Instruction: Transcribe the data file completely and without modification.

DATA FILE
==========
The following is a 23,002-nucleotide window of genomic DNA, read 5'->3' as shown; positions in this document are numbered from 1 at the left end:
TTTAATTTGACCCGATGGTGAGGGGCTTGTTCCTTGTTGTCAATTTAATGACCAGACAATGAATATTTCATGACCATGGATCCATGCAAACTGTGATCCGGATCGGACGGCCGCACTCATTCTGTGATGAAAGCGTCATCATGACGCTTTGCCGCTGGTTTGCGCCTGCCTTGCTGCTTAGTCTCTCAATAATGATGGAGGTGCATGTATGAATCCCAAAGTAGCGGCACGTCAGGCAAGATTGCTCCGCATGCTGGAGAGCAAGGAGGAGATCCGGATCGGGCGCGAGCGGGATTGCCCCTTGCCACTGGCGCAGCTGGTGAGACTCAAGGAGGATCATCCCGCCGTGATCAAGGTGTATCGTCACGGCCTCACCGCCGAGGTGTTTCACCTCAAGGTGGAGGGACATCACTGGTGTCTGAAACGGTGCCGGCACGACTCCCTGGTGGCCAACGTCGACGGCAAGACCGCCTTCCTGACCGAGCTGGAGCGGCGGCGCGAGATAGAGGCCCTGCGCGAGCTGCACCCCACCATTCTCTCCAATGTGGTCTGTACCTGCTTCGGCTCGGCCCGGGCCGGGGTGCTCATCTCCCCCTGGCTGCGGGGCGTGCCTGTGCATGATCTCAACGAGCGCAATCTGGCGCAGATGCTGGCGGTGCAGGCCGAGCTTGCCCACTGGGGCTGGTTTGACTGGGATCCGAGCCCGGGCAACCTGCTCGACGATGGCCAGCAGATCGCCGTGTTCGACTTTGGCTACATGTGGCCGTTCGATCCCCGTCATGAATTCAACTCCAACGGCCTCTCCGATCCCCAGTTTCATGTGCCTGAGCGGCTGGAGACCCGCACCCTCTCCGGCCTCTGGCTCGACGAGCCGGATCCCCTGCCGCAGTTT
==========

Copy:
The following is a 23,002-nucleotide window of genomic DNA, read 5'->3' as shown; positions in this document are numbered from 1 at the left end:
TTTAATTTGACCCGATGGTGAGGGGCTTGTTCCTTGTTGTCAATTTAATGACCAGACAATGAATATTTCATGACCATGGATCCATGCAAACTGTGATCCGGATCGGACGGCCGCACTCATTCTGTGATGAAAGCGTCATCATGACGCTTTGCCGCTGGTTTGCGCCTGCCTTGCTGCTTAGTCTCTCAATAATGATGGAGGTGCATGTATGAATCCCAAAGTAGCGGCACGTCAGGCAAGATTGCTCCGCATGCTGGAGAGCAAGGAGGAGATCCGGATCGGGCGCGAGCGGGATTGCCCCTTGCCACTGGCGCAGCTGGTGAGACTCAAGGAGGATCATCCCGCCGTGATCAAGGTGTATCGTCACGGCCTCACCGCCGAGGTGTTTCACCTCAAGGTGGAGGGACATCACTGGTGTCTGAAACGGTGCCGGCACGACTCCCTGGTGGCCAACGTCGACGGCAAGACCGCCTTCCTGACCGAGCTGGAGCGGCGGCGCGAGATAGAGGCCCTGCGCGAGCTGCACCCCACCATTCTCTCCAATGTGGTCTGTACCTGCTTCGGCTCGGCCCGGGCCGGGGTGCTCATCTCCCCCTGGCTGCGGGGCGTGCCTGTGCATGATCTCAACGAGCGCAATCTGGCGCAGATGCTGGCGGTGCAGGCCGAGCTTGCCCACTGGGGCTGGTTTGACTGGGATCCGAGCCCGGGCAACCTGCTCGACGATGGCCAGCAGATCGCCGTGTTCGACTTTGGCTACATGTGGCCGTTCGATCCCCGTCATGAATTCAACTCCAACGGCCTCTCCGATCCCCAGTTTCATGTGCCTGAGCGGCTGGAGACCCGCACCCTCTCCGGCCTCTGGCTCGACGAGCCGGATCCCCTGCCGCAGTTT